Arlington County, Virginia, held a donation drive Friday for personal protective equipment (PPE), cleaning supplies and non-perishable food items. Governments and hospitals across the D.C. region are hunting for scarce medical gear ahead of the anticipated spike in COVID-19 cases.
Hospitals and local governments in the D.C. region are hunting for scarce medical supplies to protect healthcare workers from contagion as they treat COVID-19 patients. Local doctors and nurses say they're already feeling the effects of rationing, even though the expected surge in cases is still weeks away.
The Sentara Medical Center in Woodbridge, Va., is studying how to disinfect used masks. Kaiser Permanente says it's working with textile companies and 3-D manufacturers to make more equipment for its medical centers.
Arlington County turned to an old-fashioned donation drive Friday to shake loose boxes of masks and gloves that might be lying buried in basements. Five hundred people answered the call and drove up to the Central Library, which will serve as a warehouse while it's closed to the public due to the pandemic.
Retiree Kathy Wood wore a purple bandana around her face as she handed a box of vinyl gloves and a single N95 mask to volunteers.
"I got it years ago for some home repair stuff but I never used it," Wood said of the mask.
Aaron Miller, emergency manager in Arlington, said hospitals in the county had enough protective gear – for now. He said they had ordered more supplies to arrive at two, four, six eight and ten-week intervals.
"However," he continued, "Based upon modeling assumptions, it is possible that we could experience critical shortages. We just don't know."
The challenge is that COVID-19 care requires mountains of personal protective equipment, or PPE. Normally, a medical worker would use a gown, gloves and mask only once, discarding after each patient. Virginia Gov. Ralph Northam (D), who is a physician, has estimated that treating one patient can require as much as 240 sets of protective gear.
Supplies are already tight. A doctor at George Washington University Hospital said she is using her N95 mask all day, instead of the standard practice of using one per patient. She's also holding onto her used masks in case she has to recycle them if the hospital runs out.
"It's not the typical standard of care," said the doctor, who spoke anonymously because she wasn't authorized to give interviews. "It's not ideal."
In D.C., Mayor Muriel Bowser (D) said Friday she plans to add 5,000 more hospital beds to the city's capacity, and she laid out a staggering list of equipment needed: 600,000 N95 masks, 5.6 million surgical masks, 1.4 million gowns, 350,000 face shields and 40 million gloves.
To fulfill that list, D.C., as well as Virginia and Maryland each requested significant amounts of protective gear from the Strategic National Stockpile. They received a fraction of those asks: for example, D.C. asked for 1.1 million N95 masks and received just 5,520. Asked on Twitter how she would make up the gap, Bowser wrote that the city would rely on the national stockpile, private manufacturers and local businesses.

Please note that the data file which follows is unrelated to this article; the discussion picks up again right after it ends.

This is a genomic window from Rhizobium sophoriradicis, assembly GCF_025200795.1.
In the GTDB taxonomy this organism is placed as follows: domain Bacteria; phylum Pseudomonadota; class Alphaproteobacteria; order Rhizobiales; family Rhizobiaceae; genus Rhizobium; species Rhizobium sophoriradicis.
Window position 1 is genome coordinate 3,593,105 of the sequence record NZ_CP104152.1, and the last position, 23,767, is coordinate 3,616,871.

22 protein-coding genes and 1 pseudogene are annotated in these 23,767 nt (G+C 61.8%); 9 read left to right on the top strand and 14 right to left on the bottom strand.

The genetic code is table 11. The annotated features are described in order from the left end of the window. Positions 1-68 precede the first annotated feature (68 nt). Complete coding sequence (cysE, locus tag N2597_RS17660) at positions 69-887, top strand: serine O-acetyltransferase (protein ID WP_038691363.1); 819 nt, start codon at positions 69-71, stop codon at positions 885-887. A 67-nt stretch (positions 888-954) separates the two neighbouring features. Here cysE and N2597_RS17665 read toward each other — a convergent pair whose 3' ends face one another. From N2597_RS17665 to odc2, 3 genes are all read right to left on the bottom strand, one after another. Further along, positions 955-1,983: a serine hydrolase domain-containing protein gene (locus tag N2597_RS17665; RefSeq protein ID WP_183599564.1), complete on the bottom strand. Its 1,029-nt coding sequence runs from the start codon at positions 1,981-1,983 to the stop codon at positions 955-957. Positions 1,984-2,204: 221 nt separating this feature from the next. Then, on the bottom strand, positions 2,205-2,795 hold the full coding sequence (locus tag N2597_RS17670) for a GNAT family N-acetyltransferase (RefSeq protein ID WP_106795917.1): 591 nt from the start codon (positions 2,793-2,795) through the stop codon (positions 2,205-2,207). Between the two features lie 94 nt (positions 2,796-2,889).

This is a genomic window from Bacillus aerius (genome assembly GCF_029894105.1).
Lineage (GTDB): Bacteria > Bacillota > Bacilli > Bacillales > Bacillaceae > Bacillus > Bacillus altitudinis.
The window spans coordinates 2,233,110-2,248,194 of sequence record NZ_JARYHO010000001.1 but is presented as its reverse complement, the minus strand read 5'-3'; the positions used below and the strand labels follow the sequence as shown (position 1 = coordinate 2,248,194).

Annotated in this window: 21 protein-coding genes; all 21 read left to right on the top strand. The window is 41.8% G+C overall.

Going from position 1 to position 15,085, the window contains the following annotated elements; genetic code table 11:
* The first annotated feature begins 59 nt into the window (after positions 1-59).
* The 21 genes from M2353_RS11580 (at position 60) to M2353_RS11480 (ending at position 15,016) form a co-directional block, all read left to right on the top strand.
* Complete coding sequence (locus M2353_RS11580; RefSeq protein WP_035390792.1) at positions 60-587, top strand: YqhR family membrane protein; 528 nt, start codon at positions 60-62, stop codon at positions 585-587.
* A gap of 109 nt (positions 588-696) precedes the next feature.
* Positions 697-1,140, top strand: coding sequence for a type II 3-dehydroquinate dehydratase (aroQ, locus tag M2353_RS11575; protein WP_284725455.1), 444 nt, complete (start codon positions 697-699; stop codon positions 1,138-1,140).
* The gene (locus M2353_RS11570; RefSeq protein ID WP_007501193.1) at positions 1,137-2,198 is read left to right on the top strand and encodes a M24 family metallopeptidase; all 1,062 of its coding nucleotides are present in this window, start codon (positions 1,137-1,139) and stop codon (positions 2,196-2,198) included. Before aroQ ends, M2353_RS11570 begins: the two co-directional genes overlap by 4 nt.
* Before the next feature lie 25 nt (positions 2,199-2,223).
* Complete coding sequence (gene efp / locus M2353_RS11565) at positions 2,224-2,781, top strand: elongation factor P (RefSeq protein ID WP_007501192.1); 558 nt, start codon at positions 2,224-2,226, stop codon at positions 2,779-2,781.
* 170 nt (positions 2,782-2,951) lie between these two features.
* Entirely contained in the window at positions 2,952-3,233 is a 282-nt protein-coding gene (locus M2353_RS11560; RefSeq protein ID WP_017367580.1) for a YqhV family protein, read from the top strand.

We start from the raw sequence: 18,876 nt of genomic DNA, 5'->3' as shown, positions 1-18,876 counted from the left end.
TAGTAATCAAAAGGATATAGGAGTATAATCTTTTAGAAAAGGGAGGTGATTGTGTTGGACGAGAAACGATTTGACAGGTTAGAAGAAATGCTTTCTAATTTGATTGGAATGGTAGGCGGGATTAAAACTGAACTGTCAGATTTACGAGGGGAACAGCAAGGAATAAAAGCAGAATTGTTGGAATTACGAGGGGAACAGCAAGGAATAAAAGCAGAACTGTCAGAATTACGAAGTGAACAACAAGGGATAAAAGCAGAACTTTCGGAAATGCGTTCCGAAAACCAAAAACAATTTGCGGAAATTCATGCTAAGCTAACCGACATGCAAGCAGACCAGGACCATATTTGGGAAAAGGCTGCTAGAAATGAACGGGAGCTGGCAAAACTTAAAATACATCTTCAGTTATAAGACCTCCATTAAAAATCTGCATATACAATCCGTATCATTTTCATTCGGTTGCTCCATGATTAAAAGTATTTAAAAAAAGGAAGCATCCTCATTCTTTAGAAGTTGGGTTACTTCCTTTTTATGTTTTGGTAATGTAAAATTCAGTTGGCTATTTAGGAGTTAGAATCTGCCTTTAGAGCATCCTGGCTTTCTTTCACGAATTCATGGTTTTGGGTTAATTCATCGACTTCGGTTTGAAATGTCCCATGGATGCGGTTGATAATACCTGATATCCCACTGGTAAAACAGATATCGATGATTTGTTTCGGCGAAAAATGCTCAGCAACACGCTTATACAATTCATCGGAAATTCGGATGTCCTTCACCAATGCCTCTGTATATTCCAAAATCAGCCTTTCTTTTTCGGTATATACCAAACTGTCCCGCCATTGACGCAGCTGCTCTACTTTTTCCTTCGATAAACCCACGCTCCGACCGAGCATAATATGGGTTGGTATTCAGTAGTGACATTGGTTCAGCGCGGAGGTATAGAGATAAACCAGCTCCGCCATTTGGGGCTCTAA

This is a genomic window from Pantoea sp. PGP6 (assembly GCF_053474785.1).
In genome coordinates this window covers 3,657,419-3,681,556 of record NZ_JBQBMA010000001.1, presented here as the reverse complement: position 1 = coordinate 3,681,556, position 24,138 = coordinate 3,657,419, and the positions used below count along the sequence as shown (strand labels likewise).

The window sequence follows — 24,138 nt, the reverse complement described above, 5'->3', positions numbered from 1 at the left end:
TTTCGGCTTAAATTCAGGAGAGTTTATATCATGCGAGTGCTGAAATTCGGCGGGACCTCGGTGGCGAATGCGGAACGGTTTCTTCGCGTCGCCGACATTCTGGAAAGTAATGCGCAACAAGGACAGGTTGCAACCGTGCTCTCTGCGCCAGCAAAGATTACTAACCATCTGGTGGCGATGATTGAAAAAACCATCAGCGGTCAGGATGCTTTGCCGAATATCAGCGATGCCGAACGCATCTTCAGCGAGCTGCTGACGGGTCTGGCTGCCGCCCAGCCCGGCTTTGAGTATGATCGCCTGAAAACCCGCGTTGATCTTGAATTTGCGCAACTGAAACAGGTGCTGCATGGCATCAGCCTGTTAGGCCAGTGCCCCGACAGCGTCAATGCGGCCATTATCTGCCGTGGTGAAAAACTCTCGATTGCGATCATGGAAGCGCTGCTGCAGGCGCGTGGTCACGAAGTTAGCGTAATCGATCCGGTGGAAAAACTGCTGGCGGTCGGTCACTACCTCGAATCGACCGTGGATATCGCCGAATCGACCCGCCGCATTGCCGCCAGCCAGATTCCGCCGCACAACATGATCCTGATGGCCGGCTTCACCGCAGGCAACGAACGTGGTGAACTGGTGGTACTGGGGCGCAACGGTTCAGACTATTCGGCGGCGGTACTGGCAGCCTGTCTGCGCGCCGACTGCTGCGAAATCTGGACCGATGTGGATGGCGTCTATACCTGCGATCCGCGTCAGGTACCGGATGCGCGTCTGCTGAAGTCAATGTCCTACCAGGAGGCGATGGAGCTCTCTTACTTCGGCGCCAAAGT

Doctors and nurses say working without enough gear puts them and their patients at risk. Five nurses at Saint Elizabeths Hospital and a doctor at Children's National Hospital have tested positive for the disease. Howard University Hospital nurse Noel Sinkiat, 64, died on March 27. His widow Lourdes Gerardo told The Washington Post he died of COVID-19. She, too, was infected. It was not clear where Sinkiat caught the coronavirus.
Meanwhile, the need for gear is driving invention. At an innovation lab at Children's National Hospital, engineers created 150 prototypes for a face guard that would protect against sprayed droplets. Video released by the hospital showed engineers draping plastic film around blocks of black foam. Spokesman Jamel Langley said the hospital will use doctor feedback to choose the right model for mass production.
In Maryland, a boating canvas business and a draperies manufacturer paired up with county governments to produce masks, according to Bethesda Magazine. Other hospitals are accepting donations of 3D-printed face shields and hand-sewn masks.
The medical supply shortage will likely become more acute in the months and weeks ahead. Maryland Gov. Larry Hogan (R) estimates his state is about two weeks behind New York, the state currently hardest hit by the coronavirus. Virginia's Northam predicted a surge of cases in May, while Bowser projected D.C.'s peak could come as late as June or July.
In Arlington, County Board Chair Libby Garvey tied the expected lack of equipment with the need for flattening the curve.
"For those that are worried about our capacity, worried about the PPE, worried about our healthcare people, please stay home," she said. "So we can stop the spread of this disease and keep it at a level that we can respond to it well."